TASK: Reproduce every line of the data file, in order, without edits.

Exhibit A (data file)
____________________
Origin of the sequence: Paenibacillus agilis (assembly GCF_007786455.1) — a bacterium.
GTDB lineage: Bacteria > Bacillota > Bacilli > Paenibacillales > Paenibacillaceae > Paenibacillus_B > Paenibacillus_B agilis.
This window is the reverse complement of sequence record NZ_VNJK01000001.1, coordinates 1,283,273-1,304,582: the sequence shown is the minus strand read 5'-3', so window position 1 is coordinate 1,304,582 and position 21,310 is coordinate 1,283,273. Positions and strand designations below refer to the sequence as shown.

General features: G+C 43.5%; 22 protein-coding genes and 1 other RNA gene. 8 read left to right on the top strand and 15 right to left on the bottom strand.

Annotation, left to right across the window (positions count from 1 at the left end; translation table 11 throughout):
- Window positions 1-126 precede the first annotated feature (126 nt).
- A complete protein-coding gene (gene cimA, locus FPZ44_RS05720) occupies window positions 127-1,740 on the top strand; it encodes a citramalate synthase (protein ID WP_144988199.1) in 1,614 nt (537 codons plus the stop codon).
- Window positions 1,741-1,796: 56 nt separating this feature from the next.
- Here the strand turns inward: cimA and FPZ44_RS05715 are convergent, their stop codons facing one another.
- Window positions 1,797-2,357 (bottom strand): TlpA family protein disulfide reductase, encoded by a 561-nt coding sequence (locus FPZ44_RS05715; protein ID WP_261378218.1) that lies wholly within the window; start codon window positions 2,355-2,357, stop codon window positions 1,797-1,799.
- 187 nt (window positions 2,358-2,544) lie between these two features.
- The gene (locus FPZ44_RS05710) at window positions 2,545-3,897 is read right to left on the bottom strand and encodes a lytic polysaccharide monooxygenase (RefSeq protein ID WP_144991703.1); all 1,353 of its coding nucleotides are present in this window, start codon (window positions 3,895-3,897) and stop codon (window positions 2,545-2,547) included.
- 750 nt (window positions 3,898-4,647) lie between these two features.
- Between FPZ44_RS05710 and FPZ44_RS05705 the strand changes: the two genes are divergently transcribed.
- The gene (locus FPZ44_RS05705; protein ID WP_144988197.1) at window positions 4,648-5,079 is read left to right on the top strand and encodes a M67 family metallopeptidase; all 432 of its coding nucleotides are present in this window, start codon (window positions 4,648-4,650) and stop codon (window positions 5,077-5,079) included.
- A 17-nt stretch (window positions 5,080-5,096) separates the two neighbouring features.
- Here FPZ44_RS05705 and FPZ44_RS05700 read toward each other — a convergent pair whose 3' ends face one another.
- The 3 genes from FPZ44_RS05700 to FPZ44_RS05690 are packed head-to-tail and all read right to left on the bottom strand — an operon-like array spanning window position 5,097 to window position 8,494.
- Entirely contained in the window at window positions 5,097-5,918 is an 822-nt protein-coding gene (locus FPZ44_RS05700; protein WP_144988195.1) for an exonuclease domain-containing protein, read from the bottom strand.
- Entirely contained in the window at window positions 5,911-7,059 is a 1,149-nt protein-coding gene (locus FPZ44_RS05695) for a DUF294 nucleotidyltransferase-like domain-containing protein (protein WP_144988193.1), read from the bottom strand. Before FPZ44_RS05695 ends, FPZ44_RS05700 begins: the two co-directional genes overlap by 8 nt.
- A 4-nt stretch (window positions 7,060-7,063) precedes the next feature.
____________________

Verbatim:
Origin of the sequence: Paenibacillus agilis (assembly GCF_007786455.1) — a bacterium.
GTDB lineage: Bacteria > Bacillota > Bacilli > Paenibacillales > Paenibacillaceae > Paenibacillus_B > Paenibacillus_B agilis.
This window is the reverse complement of sequence record NZ_VNJK01000001.1, coordinates 1,283,273-1,304,582: the sequence shown is the minus strand read 5'-3', so window position 1 is coordinate 1,304,582 and position 21,310 is coordinate 1,283,273. Positions and strand designations below refer to the sequence as shown.

General features: G+C 43.5%; 22 protein-coding genes and 1 other RNA gene. 8 read left to right on the top strand and 15 right to left on the bottom strand.

Annotation, left to right across the window (positions count from 1 at the left end; translation table 11 throughout):
- Window positions 1-126 precede the first annotated feature (126 nt).
- A complete protein-coding gene (gene cimA, locus FPZ44_RS05720) occupies window positions 127-1,740 on the top strand; it encodes a citramalate synthase (protein ID WP_144988199.1) in 1,614 nt (537 codons plus the stop codon).
- Window positions 1,741-1,796: 56 nt separating this feature from the next.
- Here the strand turns inward: cimA and FPZ44_RS05715 are convergent, their stop codons facing one another.
- Window positions 1,797-2,357 (bottom strand): TlpA family protein disulfide reductase, encoded by a 561-nt coding sequence (locus FPZ44_RS05715; protein ID WP_261378218.1) that lies wholly within the window; start codon window positions 2,355-2,357, stop codon window positions 1,797-1,799.
- 187 nt (window positions 2,358-2,544) lie between these two features.
- The gene (locus FPZ44_RS05710) at window positions 2,545-3,897 is read right to left on the bottom strand and encodes a lytic polysaccharide monooxygenase (RefSeq protein ID WP_144991703.1); all 1,353 of its coding nucleotides are present in this window, start codon (window positions 3,895-3,897) and stop codon (window positions 2,545-2,547) included.
- 750 nt (window positions 3,898-4,647) lie between these two features.
- Between FPZ44_RS05710 and FPZ44_RS05705 the strand changes: the two genes are divergently transcribed.
- The gene (locus FPZ44_RS05705; protein ID WP_144988197.1) at window positions 4,648-5,079 is read left to right on the top strand and encodes a M67 family metallopeptidase; all 432 of its coding nucleotides are present in this window, start codon (window positions 4,648-4,650) and stop codon (window positions 5,077-5,079) included.
- A 17-nt stretch (window positions 5,080-5,096) separates the two neighbouring features.
- Here FPZ44_RS05705 and FPZ44_RS05700 read toward each other — a convergent pair whose 3' ends face one another.
- The 3 genes from FPZ44_RS05700 to FPZ44_RS05690 are packed head-to-tail and all read right to left on the bottom strand — an operon-like array spanning window position 5,097 to window position 8,494.
- Entirely contained in the window at window positions 5,097-5,918 is an 822-nt protein-coding gene (locus FPZ44_RS05700; protein WP_144988195.1) for an exonuclease domain-containing protein, read from the bottom strand.
- Entirely contained in the window at window positions 5,911-7,059 is a 1,149-nt protein-coding gene (locus FPZ44_RS05695) for a DUF294 nucleotidyltransferase-like domain-containing protein (protein WP_144988193.1), read from the bottom strand. Before FPZ44_RS05695 ends, FPZ44_RS05700 begins: the two co-directional genes overlap by 8 nt.
- A 4-nt stretch (window positions 7,060-7,063) precedes the next feature.